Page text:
A former Marine who said at a protest that he would “slaughter” Antifa members in self-defense, if attacked, recently had his five weapons confiscated by the FBI, according to reports.
The temporary seizure came through the use of Oregon’s “red flag” law, which allows law enforcement agencies and family members to seek a court order to have weapons taken away from an individual viewed as potentially violent. Such laws are often opposed by supporters of Second Amendment gun rights.
The former Marine, Shane Kohfield, 32, was not charged with any crime, but surrendered five guns, including an AR-15 rifle, according to Phil Lemman, Oregon’s acting deputy state court administrator, the Washington Examiner reported.
The action was reportedly prompted by remarks Kohfield made in public during a demonstration outside the home of Portland, Ore., Mayor Ted Wheeler in August, the Oregonian/OregonLive reported.
“If Antifa gets to the point where they start killing us, I’m going to kill them next,” Kohfield told a crowd, according to the Oregonian. “I’d slaughter them, and I have a detailed plan on how I would wipe out Antifa.”
Kohfield previously wrote to U.S. Rep. Dan Crenshaw, R-Texas, a former Navy SEAL, to share his concern about Antifa and voice his support for having the group declared a terrorist organization, a step that President Trump has considered.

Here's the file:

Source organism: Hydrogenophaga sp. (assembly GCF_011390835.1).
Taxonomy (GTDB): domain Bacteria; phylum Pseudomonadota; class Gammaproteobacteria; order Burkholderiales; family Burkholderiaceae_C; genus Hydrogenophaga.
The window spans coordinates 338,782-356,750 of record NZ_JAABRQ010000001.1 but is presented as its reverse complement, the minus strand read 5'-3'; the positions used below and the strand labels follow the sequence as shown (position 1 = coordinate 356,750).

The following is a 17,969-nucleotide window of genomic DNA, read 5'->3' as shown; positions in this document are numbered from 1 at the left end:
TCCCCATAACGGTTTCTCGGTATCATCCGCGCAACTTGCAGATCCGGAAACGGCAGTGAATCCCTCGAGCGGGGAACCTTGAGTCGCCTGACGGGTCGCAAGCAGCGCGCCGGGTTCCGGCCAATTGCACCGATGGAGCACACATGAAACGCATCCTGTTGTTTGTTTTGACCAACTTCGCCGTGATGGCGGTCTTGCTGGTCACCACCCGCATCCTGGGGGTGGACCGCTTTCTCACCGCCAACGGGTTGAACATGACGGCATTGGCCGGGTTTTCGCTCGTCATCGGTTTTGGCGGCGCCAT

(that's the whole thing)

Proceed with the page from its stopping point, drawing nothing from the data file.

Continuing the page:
Portland has been the site of frequent violent clashes between members of far-left Antifa and supporters of conservative groups such as Proud Boys. The mayor and other city officials have faced criticism for their handling of such events.
According to the Oregonian, Kohfield conceded that he probably appeared threatening to other people, but he never intended to cause harm.
“I looked unhinged,” he told the newspaper. “I looked dangerous and have the training to be dangerous.”
The FBI would not comment about the case, the Oregonian reported. It was unclear when Kohfield’s weapons would be returned to him.
The Oregon Legislature narrowly passed the state’s red-flag law in 2017, with no Republican support in the House and backing from only one Republican in the Senate. Gov. Kate Brown, a Democrat, signed the bill into law on Aug. 15 of that year and the law took effect Jan. 1, 2018.
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